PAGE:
Too many Muslims?

Let me tell you about the events that became part of the house hunting. I was to meet the estate agent near a bank where I had some work. He showed up with a colleague. I probed him further about this communal angle. I admit I was aware of it, but surely this could not happen to me? His colleague, a Sindhi, confirmed it.

We drove to one site. The colleague had left and the agent and a relative of his were with me. The relative, who was driving, switched on the music. It was playing some naats (religious verses) followed by sermons in Arabic. He asked his cousin if it was ok. “No problem, she is Muslim.”

So there I was house-hunting with Arabic prayers droning on. But I did not like this whole thing. It was getting uncomfortable, as though suddenly a part of me was being expunged to make more room for another..

Would I have responded similarly if bhajans were playing? Was I getting too defensive, was I trying too hard in my own mind to be a cosmo woman? From all accounts, no. I was seriously ill at ease, mainly because of what I had been told. It seems that even if one went directly to the builders, the other residents usually objected to Muslims in their midst. Therefore, builders have pre-empted the problems.

I ask the agent if I could pose as a Hindu to start with. “You will be wasting time,” he said. “After the down payment, they can still return the money giving some reason or the other. We have seen this happen many times.”

“And no one has objected?”

“The problem now is that since Catholics are starting their own societies, the builders have a valid argument.”

(I got evidence of this directly from the office of a very popular builder just two days ago.)

Back to my adventure…I did not like the couple of places he showed. Then he took me to a resale apartment. It had been unoccupied in a fairly new building. The owner arrived. She was wearing a burqa, though her face was uncovered. Before she could say any salaams, I said, “Hello.” She extended her hand. I felt stupid. As we got talking, she said it was important to vibe with the person. Apparently she was vibing with me. I wondered why. I was wearing a pair of jeans (a deliberate move on my part that day). Was it my name, my religion?

Her house had large airy rooms, but her living room was a mess. There were large aluminium jars and steel tiffin boxes; in a corner on one of those boxes was a copy of the Quran. I found it strange.

Well, I did not like this house, though she was good at marketing the slum across as a “plot for a garden”.

I decided after a few more rounds that enough was enough. There was a feeling of queasiness, as though something was being wrenched from me.

Next day I took my mother on a tour of the area, which we have known for years and had friends from all communities living there. Barely had we entered this particular lane and she said, “Yeh kahaan par le ja rahee ho? Kitne Mussalman bhare padey hai, main yahaan nahin reh saktee, no way.” (Where have you brought me? Too many Muslims here, I don’t think I could live here.)

This is the problem. Those of us who want to and are more comfortable sharing our space with others are being held to ransom because of our 'identities'; and those who have strong identities are being forced to shed theirs. Both kinds of us are called jihadis and Islamists for different reasons - we: because we call the bluff of the Establishment; they: because they fit a stereotype in superficial ways.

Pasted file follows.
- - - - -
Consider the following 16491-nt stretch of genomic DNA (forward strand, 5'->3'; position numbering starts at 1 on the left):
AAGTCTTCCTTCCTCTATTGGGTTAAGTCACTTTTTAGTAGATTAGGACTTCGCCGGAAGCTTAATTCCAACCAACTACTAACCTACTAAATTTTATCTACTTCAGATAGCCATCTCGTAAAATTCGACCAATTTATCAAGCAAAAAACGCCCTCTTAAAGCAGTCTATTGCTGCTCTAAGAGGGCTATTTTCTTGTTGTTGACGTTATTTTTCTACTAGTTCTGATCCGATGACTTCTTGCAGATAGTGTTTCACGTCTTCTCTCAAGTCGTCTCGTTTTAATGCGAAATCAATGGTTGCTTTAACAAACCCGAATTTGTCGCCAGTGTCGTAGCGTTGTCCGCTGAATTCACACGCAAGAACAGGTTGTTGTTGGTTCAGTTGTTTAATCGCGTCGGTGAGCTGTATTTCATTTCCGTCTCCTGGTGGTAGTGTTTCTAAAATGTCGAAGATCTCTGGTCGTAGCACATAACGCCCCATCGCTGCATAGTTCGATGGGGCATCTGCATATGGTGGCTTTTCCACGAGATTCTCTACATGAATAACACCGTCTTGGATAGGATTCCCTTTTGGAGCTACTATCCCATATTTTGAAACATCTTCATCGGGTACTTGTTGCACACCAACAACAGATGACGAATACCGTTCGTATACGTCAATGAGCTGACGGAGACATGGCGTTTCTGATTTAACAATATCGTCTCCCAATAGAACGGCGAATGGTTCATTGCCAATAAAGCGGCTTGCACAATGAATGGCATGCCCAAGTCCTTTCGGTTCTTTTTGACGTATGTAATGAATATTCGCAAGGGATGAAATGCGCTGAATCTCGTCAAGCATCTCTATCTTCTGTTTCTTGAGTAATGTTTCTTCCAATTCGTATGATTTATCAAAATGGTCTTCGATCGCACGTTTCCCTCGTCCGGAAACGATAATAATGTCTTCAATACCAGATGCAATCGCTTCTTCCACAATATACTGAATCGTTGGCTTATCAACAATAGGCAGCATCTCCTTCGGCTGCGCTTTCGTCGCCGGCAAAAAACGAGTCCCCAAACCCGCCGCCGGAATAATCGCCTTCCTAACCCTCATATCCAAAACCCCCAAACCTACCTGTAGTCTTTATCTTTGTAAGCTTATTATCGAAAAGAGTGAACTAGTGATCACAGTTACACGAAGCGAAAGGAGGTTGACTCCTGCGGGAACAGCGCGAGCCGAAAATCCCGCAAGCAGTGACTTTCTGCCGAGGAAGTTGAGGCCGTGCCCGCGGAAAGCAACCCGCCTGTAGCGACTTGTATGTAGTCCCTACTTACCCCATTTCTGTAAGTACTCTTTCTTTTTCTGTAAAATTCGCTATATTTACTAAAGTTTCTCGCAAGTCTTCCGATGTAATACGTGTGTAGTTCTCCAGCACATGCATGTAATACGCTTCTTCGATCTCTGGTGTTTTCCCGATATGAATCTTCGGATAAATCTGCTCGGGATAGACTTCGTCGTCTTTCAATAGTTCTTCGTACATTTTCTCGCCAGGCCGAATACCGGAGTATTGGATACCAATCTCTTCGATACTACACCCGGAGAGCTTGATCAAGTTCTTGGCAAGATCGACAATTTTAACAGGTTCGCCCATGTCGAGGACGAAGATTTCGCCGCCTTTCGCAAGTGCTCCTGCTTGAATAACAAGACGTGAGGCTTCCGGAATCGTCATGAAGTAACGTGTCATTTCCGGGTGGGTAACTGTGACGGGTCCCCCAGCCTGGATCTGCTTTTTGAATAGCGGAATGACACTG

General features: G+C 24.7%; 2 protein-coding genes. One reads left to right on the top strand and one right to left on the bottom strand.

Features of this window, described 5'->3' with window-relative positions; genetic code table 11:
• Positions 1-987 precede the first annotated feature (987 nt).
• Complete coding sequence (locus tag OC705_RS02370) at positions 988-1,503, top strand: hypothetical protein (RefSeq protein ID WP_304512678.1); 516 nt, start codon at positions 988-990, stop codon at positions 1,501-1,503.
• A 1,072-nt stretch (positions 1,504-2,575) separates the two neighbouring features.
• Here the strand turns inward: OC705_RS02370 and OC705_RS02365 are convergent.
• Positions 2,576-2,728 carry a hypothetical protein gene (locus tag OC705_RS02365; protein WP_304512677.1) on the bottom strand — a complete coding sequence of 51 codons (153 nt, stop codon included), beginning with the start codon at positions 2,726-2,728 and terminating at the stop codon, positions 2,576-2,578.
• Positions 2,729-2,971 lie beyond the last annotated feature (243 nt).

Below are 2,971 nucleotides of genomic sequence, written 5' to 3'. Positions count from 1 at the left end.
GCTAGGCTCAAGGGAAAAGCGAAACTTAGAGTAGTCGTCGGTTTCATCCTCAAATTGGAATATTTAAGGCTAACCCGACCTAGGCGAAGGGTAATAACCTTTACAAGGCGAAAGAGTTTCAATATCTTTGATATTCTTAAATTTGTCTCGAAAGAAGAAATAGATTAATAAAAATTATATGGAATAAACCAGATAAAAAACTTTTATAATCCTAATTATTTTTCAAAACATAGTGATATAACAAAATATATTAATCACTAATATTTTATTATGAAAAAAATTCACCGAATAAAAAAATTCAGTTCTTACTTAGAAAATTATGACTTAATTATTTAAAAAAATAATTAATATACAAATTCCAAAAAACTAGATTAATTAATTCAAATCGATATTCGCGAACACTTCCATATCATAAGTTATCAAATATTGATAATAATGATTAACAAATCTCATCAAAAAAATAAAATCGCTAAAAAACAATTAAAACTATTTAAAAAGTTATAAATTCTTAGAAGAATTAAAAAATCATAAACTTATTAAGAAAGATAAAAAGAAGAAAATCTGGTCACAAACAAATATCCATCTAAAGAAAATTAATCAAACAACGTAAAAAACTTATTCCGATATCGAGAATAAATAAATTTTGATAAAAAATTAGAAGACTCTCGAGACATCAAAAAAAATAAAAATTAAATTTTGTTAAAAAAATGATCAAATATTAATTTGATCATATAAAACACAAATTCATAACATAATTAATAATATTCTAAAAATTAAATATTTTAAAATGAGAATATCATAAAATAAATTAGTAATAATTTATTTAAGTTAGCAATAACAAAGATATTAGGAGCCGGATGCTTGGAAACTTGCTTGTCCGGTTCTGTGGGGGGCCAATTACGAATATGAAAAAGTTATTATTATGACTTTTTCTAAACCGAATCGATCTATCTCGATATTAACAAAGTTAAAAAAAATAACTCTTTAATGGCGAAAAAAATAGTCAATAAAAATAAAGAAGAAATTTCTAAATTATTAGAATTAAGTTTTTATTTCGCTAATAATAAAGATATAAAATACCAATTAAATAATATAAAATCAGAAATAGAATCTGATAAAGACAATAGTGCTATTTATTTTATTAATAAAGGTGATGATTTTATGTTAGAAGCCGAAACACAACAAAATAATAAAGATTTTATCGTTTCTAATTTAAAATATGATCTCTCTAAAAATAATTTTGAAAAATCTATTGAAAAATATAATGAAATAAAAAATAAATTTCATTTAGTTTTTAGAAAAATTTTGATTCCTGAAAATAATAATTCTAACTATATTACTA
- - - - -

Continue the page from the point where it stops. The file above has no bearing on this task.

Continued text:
Some of you might think an attitude such as ours is snotty. The fact is I cannot imagine such a place for myself. I do not judge those who choose such habitats and think they have a valid reason for doing so, but I don’t want to be pushed into a corner by others.

The piece that I reproduced here has got interesting responses and one gentleman from the US wrote to me,

“Hi Farzana,

Liked your article a lot. I do think however that getting into the mainstream is going to require some help. A policy such as Affirmative Action does not mean selecting a less qualified candidate for a job. But if two candidates are equally qualified, then the employer's commitment to affirmative action (i.e. a goal to have some minority employees), should come into play.

I also think Muslims should use their buying power to help the community. They should boycott the goods and services of businesses thatdo not have affirmative action policies and do not employ Muslims. This tactic was used effectively by Blacks in the Chicago area some years ago.

Best wishes,

Hi G:

Honestly, I get irritated with this mainstream thing...just as much as thali food puts me off!

The problem with the affirmative action you talk about is that it requires effort. The Blacks are at least a cohesive whole; here we have different kinds of Muslims and affinities are forged along sectarian lines.

Besides, a part of me says these are such sad times when one cannot revel in cosmopolitanism. And, to be honest, I would not want a Muslim in a Chinese restaurant....kheema with hakka noodles???!!

- - -
My response may seem facile, but I do believe that you cannot force a standardised mainstream down people’s throats BUT you cannot stop those who want to experience the vast oceans from doing so.

1 comment:

  1. I think affirmative action is good, and it should be tried in India even though Muslims are divided say on sectarian lines but it is far worse to keep them away from mainstream goodies like jobs and social welfare. I feel and I say with great sadness that the muslims are overtly under represented in media as they are insignificant. Their projection within the society is belittled. I think your mom merely didn't want to live because it may be very dirty (muslim localities are in general due to neglect by civic authorities) and not per se because of religion.


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